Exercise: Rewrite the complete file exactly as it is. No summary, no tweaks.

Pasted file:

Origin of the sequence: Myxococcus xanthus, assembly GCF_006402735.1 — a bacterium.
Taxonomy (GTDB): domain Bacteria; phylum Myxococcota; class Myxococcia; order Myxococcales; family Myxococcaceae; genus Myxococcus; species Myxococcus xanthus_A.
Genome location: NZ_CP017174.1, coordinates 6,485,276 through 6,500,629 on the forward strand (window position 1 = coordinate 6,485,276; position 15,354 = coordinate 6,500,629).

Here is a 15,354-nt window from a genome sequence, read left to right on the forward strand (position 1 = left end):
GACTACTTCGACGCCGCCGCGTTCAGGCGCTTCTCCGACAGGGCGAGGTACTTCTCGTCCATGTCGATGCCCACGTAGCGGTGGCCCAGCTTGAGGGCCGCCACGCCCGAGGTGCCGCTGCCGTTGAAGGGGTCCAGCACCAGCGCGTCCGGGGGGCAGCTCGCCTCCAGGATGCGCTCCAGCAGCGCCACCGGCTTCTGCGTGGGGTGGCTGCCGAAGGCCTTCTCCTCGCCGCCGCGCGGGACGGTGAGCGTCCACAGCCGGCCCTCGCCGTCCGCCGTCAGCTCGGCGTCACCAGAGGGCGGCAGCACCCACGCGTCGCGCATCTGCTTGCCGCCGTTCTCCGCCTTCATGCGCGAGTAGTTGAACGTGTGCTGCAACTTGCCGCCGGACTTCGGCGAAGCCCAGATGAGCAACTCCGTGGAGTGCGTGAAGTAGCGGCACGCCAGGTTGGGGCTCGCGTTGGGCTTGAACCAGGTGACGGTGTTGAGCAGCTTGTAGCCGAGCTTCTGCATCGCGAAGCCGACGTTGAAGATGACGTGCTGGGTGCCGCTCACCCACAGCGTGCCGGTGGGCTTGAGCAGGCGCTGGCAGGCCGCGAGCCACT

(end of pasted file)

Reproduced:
Origin of the sequence: Myxococcus xanthus, assembly GCF_006402735.1 — a bacterium.
Taxonomy (GTDB): domain Bacteria; phylum Myxococcota; class Myxococcia; order Myxococcales; family Myxococcaceae; genus Myxococcus; species Myxococcus xanthus_A.
Genome location: NZ_CP017174.1, coordinates 6,485,276 through 6,500,629 on the forward strand (window position 1 = coordinate 6,485,276; position 15,354 = coordinate 6,500,629).

Here is a 15,354-nt window from a genome sequence, read left to right on the forward strand (position 1 = left end):
GACTACTTCGACGCCGCCGCGTTCAGGCGCTTCTCCGACAGGGCGAGGTACTTCTCGTCCATGTCGATGCCCACGTAGCGGTGGCCCAGCTTGAGGGCCGCCACGCCCGAGGTGCCGCTGCCGTTGAAGGGGTCCAGCACCAGCGCGTCCGGGGGGCAGCTCGCCTCCAGGATGCGCTCCAGCAGCGCCACCGGCTTCTGCGTGGGGTGGCTGCCGAAGGCCTTCTCCTCGCCGCCGCGCGGGACGGTGAGCGTCCACAGCCGGCCCTCGCCGTCCGCCGTCAGCTCGGCGTCACCAGAGGGCGGCAGCACCCACGCGTCGCGCATCTGCTTGCCGCCGTTCTCCGCCTTCATGCGCGAGTAGTTGAACGTGTGCTGCAACTTGCCGCCGGACTTCGGCGAAGCCCAGATGAGCAACTCCGTGGAGTGCGTGAAGTAGCGGCACGCCAGGTTGGGGCTCGCGTTGGGCTTGAACCAGGTGACGGTGTTGAGCAGCTTGTAGCCGAGCTTCTGCATCGCGAAGCCGACGTTGAAGATGACGTGCTGGGTGCCGCTCACCCACAGCGTGCCGGTGGGCTTGAGCAGGCGCTGGCAGGCCGCGAGCCACT